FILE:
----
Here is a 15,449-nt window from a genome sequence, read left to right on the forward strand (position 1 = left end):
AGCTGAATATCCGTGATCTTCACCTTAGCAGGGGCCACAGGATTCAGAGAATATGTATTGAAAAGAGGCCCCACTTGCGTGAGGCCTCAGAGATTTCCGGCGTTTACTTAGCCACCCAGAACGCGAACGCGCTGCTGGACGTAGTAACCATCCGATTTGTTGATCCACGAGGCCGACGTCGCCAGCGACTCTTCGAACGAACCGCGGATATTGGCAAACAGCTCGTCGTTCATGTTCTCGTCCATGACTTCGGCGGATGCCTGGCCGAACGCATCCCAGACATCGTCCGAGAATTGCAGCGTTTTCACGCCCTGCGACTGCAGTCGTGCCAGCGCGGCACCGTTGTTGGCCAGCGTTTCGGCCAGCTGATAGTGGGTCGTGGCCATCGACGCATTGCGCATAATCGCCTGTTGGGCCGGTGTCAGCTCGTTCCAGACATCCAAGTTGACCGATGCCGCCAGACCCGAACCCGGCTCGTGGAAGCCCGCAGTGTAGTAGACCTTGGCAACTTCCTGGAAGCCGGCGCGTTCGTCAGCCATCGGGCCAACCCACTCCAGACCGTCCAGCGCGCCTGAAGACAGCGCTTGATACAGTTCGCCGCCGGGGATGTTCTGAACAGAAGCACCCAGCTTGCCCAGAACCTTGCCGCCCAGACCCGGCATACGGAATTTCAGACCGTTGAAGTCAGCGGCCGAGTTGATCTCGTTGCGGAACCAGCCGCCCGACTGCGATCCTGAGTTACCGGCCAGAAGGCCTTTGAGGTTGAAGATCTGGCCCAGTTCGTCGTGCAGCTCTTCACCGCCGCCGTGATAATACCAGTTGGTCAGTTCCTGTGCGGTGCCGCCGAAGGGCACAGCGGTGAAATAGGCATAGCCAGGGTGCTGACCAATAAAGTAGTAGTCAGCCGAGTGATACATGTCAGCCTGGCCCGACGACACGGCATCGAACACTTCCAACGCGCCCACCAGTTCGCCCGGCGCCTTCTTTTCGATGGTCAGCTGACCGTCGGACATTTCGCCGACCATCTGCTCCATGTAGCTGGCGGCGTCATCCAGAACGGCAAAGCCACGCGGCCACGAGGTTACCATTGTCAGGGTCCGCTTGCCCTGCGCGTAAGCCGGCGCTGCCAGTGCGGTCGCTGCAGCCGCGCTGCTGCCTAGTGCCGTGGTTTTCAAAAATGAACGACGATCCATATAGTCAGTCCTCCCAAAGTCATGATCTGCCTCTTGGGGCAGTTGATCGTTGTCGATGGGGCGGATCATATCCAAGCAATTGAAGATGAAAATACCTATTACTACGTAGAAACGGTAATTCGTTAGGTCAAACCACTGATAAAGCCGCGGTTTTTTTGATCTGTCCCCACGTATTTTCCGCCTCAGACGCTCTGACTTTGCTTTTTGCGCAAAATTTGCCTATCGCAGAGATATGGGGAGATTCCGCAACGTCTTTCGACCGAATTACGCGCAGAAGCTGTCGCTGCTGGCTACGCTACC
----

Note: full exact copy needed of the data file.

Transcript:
Here is a 15,449-nt window from a genome sequence, read left to right on the forward strand (position 1 = left end):
AGCTGAATATCCGTGATCTTCACCTTAGCAGGGGCCACAGGATTCAGAGAATATGTATTGAAAAGAGGCCCCACTTGCGTGAGGCCTCAGAGATTTCCGGCGTTTACTTAGCCACCCAGAACGCGAACGCGCTGCTGGACGTAGTAACCATCCGATTTGTTGATCCACGAGGCCGACGTCGCCAGCGACTCTTCGAACGAACCGCGGATATTGGCAAACAGCTCGTCGTTCATGTTCTCGTCCATGACTTCGGCGGATGCCTGGCCGAACGCATCCCAGACATCGTCCGAGAATTGCAGCGTTTTCACGCCCTGCGACTGCAGTCGTGCCAGCGCGGCACCGTTGTTGGCCAGCGTTTCGGCCAGCTGATAGTGGGTCGTGGCCATCGACGCATTGCGCATAATCGCCTGTTGGGCCGGTGTCAGCTCGTTCCAGACATCCAAGTTGACCGATGCCGCCAGACCCGAACCCGGCTCGTGGAAGCCCGCAGTGTAGTAGACCTTGGCAACTTCCTGGAAGCCGGCGCGTTCGTCAGCCATCGGGCCAACCCACTCCAGACCGTCCAGCGCGCCTGAAGACAGCGCTTGATACAGTTCGCCGCCGGGGATGTTCTGAACAGAAGCACCCAGCTTGCCCAGAACCTTGCCGCCCAGACCCGGCATACGGAATTTCAGACCGTTGAAGTCAGCGGCCGAGTTGATCTCGTTGCGGAACCAGCCGCCCGACTGCGATCCTGAGTTACCGGCCAGAAGGCCTTTGAGGTTGAAGATCTGGCCCAGTTCGTCGTGCAGCTCTTCACCGCCGCCGTGATAATACCAGTTGGTCAGTTCCTGTGCGGTGCCGCCGAAGGGCACAGCGGTGAAATAGGCATAGCCAGGGTGCTGACCAATAAAGTAGTAGTCAGCCGAGTGATACATGTCAGCCTGGCCCGACGACACGGCATCGAACACTTCCAACGCGCCCACCAGTTCGCCCGGCGCCTTCTTTTCGATGGTCAGCTGACCGTCGGACATTTCGCCGACCATCTGCTCCATGTAGCTGGCGGCGTCATCCAGAACGGCAAAGCCACGCGGCCACGAGGTTACCATTGTCAGGGTCCGCTTGCCCTGCGCGTAAGCCGGCGCTGCCAGTGCGGTCGCTGCAGCCGCGCTGCTGCCTAGTGCCGTGGTTTTCAAAAATGAACGACGATCCATATAGTCAGTCCTCCCAAAGTCATGATCTGCCTCTTGGGGCAGTTGATCGTTGTCGATGGGGCGGATCATATCCAAGCAATTGAAGATGAAAATACCTATTACTACGTAGAAACGGTAATTCGTTAGGTCAAACCACTGATAAAGCCGCGGTTTTTTTGATCTGTCCCCACGTATTTTCCGCCTCAGACGCTCTGACTTTGCTTTTTGCGCAAAATTTGCCTATCGCAGAGATATGGGGAGATTCCGCAACGTCTTTCGACCGAATTACGCGCAGAAGCTGTCGCTGCTGGCTACGCTACC